Tuesday, October 20, 2015

Metropolitan areas: the new cities

Some time ago, I decided to do some calculation on the proportion of people in certain countries that live in large metropolitan areas. To be frank, I did it mainly to check out the claim that North America cannot have urban areas like Europe because there is too much land and too few people, so of course population is more spread out. Using citypopulation.de (a great resource for urban populations and density) and public data on total population, I came up with the following results for the proportion of a country's population living in metropolitan areas with more than one million inhabitants:
In red, Asian countries, in light blue, European countries, in orange, European offshoots
Not surprisingly, island nations with a lot of mountains or deserts tend to have higher population concentration inside a few metros than other nations. However, a clear trend is how the population in European offshoots (former colonies) is much more concentrated in big metro areas than the population in Europe. Europe is a continent of mid-sized cities, North America is a continent of huge metros with almost uninhabited areas between them. So, all in all, North America ostensibly has more potential for big metropolises than Europe.

But what is a metropolitan area?

One objection to these numbers was that the definition of metropolitan area varies from country to country. Metropolitan areas in the US and Canada are extraordinarily large, whereas they are far more compact in Europe. For example, Greater Paris represents an area of 824 square kilometers, the Atlanta Metro area totals 21 694 square kilometer, 26 times bigger, though Paris has about 25% more people.

However, I believe that this difference is not due to a fundamental difference in what defines a metropolitan area, but due to the different urban organization and transport infrastructure.

But what defines a metropolitan area? I think that to properly understand what is a metropolitan area, one must first understand what is a city, because they are in many ways functionally similar.

What force binds a city together and defines it? Community? In cities, there are many different communities, each forming separate neighborhoods, so though community is a bound present in cities, it doesn't define them. Culture? As I live in Montréal, where Western Montréal is anglophone and Eastern Montréal is francophone, and the difference is flagrant, that seems self-evidently wrong too. Shared identity? Though present in many cities, identity is more likely a consequence of the city's existence, and not its originator.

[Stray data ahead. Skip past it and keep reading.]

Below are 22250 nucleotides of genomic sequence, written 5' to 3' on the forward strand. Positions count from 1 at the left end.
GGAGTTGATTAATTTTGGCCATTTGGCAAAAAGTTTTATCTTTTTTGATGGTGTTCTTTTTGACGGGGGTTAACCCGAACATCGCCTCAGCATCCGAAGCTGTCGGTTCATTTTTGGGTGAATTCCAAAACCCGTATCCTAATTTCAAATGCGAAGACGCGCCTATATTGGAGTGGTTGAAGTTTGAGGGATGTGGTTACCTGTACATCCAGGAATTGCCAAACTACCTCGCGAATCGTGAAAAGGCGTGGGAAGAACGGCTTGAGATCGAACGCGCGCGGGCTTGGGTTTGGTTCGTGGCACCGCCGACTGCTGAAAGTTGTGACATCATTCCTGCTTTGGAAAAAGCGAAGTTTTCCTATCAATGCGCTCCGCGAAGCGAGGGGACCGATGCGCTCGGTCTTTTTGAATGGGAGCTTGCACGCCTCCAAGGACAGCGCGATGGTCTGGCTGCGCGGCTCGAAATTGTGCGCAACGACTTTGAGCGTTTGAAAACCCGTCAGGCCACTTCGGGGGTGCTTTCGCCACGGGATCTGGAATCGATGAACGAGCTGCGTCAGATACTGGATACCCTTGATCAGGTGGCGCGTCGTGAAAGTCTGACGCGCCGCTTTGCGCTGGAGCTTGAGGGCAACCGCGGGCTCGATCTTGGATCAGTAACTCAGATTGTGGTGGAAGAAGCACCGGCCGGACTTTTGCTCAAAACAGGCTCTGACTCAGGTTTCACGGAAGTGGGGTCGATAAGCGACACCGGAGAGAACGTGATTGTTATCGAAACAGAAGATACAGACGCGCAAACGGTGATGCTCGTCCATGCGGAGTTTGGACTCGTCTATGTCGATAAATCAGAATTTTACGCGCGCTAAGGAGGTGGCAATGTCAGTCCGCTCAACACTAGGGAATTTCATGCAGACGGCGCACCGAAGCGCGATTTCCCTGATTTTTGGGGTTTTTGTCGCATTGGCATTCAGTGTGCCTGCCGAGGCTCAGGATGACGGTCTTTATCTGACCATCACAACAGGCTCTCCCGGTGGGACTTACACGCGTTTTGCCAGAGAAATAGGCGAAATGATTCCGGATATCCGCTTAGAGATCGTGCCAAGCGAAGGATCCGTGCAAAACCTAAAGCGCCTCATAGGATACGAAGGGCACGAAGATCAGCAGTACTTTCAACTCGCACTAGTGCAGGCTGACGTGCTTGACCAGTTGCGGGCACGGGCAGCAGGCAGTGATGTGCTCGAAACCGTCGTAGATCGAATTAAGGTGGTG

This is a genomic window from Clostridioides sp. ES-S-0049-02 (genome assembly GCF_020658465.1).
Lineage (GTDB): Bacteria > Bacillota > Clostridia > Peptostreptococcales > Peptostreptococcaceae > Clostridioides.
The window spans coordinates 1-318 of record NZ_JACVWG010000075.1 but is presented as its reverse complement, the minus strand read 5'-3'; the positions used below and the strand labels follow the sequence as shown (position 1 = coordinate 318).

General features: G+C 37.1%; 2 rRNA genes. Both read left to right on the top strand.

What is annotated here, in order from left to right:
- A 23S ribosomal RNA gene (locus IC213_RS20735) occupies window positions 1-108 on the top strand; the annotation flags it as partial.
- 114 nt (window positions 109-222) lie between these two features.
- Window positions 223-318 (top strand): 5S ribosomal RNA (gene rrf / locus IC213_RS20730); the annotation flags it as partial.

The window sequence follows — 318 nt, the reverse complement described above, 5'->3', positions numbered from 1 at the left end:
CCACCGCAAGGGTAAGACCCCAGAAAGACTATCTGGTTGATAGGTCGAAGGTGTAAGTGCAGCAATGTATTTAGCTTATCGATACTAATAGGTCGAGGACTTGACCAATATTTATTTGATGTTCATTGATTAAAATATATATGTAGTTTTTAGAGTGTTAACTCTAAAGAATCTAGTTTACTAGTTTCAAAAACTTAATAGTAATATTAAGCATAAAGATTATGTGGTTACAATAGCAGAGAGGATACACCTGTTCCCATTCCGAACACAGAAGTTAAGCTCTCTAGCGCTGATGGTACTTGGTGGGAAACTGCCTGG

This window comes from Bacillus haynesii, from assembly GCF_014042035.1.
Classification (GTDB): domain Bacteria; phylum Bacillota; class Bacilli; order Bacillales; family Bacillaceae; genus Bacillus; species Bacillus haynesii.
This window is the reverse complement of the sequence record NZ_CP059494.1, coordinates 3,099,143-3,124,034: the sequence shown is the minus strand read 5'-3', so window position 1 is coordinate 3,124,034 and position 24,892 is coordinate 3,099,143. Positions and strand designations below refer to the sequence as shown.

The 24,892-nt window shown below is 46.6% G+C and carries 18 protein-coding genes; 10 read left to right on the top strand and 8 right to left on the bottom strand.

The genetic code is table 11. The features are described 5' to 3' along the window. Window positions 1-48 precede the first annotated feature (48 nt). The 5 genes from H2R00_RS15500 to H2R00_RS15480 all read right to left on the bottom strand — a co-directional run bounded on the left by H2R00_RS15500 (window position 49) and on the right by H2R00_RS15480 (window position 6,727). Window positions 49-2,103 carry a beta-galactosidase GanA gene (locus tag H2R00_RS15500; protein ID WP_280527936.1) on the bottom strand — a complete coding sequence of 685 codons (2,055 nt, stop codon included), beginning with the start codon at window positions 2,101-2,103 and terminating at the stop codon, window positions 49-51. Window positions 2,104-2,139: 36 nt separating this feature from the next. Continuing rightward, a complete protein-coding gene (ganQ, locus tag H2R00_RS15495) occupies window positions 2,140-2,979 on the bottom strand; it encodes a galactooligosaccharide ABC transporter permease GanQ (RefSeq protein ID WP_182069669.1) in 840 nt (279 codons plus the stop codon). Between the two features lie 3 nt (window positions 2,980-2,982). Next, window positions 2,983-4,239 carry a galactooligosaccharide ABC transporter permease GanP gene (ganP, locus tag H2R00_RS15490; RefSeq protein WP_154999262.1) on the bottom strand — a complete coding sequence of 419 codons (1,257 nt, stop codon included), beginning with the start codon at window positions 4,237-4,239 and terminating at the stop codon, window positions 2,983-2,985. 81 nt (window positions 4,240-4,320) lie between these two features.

Ultimately, I believe a city is bound together mainly by economics, that, in fact, economics are the very reason that cities exist in the first place. A city is mainly defined by economic activities, workplaces, businesses, services that draw in people looking to benefit from the opportunities that exist in cities and from the diverse and rich products and services that result from all this economic activity. So everyone living in a city wants to be in a location to be able to access these activities. This largely means that a city is defined by commuting distance. As a whole, cities represent an area where economic activities occur within commuting distances from each other, forming a local economy.

So if a city is defined by economics, so should a metropolitan area, but what is the difference? In fact, the difference is next to non-existent. Like cities, metropolitan areas are also bound by commuting distance and by the proximity and concentration of economic activities that form a local economy. However, cities are also political entities, and these entities were usually formed in a previous era, before cars, before buses, before streetcars and before trains (except for some recent cities). A city born in a pre-motorization era could only encompass an area defined by a walking commute, which is limited by a walking speed of roughly 5 km/h.
Paris intramuros (between the walls) forms roughly a circle with a 5-km radius around its center, equivalent to a 1-hour walking distance.
Many cities are still politically bound to these borders from another era, as in the case of Paris, though some others have known mergers which have brought larger areas under control of one authority.

With the invention of new, faster means of transport, commuting distance has been extended, bringing more economic activities under the same local economy and allowing cities to expand. However, the political boundaries have not followed in most cases, leading to economically integrated areas with fragmented political leadership, sometimes with a disjointed urbanized area with gaps between urban centers.

So, in a way, metropolitan areas ARE the cities, but often split in several entities connected to each other through high-speed transport links.

But how can this explain why Greater Paris is just 824 square kilometers and Atlanta's metropolitan area is 21 694 square kilometers, supposing both metros are defined the same way?

The reason, I believe, is that the European development pattern is different from the North American one. European countries have largely avoided building freeways through cities and have struggled to keep economic activity centers (offices, shops, services) at the center of cities. Meanwhile, North America has often done significant "urban renewal", pushing highways through cities and allowing, even encouraging, economic activities to migrate to highway interchanges, which is the pattern Atlanta has adopted.

As a result, to reach activity centers in European cities, people often have to go through urban areas, which slows down significantly intercity car trips, increasing commute times and thus limiting how far the region can integrate economically.

The European pattern of highways going around cities with vibrant activity centers inside cities, which limits economic integration of the major city as crossing urban areas to each commercial centers consume a lot of time
With activity centers placed at interchanges, it allows for them to connect much faster through the high-speed network, increasing commuting speed and integrating a large region